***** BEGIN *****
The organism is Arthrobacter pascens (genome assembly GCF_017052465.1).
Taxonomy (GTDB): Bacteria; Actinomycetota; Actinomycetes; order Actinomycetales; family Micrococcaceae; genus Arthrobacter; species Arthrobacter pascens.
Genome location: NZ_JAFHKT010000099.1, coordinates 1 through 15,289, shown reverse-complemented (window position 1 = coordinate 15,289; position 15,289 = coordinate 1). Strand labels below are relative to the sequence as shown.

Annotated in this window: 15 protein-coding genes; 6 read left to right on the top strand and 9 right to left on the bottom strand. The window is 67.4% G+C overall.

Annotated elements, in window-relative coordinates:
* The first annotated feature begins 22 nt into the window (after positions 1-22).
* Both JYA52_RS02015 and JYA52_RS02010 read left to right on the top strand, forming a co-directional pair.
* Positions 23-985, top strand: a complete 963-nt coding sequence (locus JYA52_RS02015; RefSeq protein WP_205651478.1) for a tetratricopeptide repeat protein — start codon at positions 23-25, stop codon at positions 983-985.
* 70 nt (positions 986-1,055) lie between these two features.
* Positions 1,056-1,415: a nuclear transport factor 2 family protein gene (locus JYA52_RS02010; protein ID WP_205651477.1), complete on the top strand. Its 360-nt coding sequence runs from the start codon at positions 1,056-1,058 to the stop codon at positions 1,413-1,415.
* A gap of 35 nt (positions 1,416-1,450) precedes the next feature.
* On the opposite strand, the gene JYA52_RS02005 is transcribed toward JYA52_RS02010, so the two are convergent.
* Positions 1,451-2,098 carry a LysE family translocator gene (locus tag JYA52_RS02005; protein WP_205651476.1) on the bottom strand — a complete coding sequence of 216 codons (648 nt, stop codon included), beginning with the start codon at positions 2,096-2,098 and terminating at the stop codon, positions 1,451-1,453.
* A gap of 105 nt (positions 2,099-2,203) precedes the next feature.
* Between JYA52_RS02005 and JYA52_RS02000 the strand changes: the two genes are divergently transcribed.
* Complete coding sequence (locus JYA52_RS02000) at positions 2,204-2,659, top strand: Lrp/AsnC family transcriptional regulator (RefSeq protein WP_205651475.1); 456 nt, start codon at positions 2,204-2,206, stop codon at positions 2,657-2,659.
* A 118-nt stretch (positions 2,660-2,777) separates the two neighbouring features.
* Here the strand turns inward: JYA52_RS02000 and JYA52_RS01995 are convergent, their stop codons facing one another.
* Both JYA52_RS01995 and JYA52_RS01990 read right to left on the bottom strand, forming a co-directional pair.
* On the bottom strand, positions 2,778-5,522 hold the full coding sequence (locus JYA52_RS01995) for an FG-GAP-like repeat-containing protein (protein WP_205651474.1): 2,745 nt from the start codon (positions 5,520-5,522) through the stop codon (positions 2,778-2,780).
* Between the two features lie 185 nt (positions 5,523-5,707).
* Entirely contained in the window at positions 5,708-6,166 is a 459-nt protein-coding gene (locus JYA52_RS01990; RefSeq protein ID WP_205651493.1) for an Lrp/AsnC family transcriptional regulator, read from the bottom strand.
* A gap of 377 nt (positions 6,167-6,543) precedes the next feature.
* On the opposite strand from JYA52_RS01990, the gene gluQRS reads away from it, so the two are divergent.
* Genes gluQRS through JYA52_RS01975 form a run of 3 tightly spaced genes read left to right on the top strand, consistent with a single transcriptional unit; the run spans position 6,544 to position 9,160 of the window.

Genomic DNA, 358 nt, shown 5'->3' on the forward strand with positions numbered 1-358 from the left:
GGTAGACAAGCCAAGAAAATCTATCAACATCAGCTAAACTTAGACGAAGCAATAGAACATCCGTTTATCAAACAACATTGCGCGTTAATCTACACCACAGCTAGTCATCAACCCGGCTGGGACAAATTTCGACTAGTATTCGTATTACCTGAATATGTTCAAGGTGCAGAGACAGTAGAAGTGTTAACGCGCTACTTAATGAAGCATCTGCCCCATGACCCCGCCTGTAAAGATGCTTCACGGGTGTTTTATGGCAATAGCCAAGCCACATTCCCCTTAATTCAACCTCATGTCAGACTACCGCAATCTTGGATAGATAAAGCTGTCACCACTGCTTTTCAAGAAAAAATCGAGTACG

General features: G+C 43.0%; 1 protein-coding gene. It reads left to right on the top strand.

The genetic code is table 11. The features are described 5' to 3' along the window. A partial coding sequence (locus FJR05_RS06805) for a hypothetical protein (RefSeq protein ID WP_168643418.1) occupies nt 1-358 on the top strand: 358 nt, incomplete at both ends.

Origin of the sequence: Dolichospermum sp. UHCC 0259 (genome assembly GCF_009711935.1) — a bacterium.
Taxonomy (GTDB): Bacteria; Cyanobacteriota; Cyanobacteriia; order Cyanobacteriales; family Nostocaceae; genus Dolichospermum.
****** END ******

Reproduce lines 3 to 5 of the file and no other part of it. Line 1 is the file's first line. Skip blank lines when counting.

Genome location: NZ_JAFHKT010000099.1, coordinates 1 through 15,289, shown reverse-complemented (window position 1 = coordinate 15,289; position 15,289 = coordinate 1). Strand labels below are relative to the sequence as shown.

Annotated in this window: 15 protein-coding genes; 6 read left to right on the top strand and 9 right to left on the bottom strand. The window is 67.4% G+C overall.

Annotated elements, in window-relative coordinates: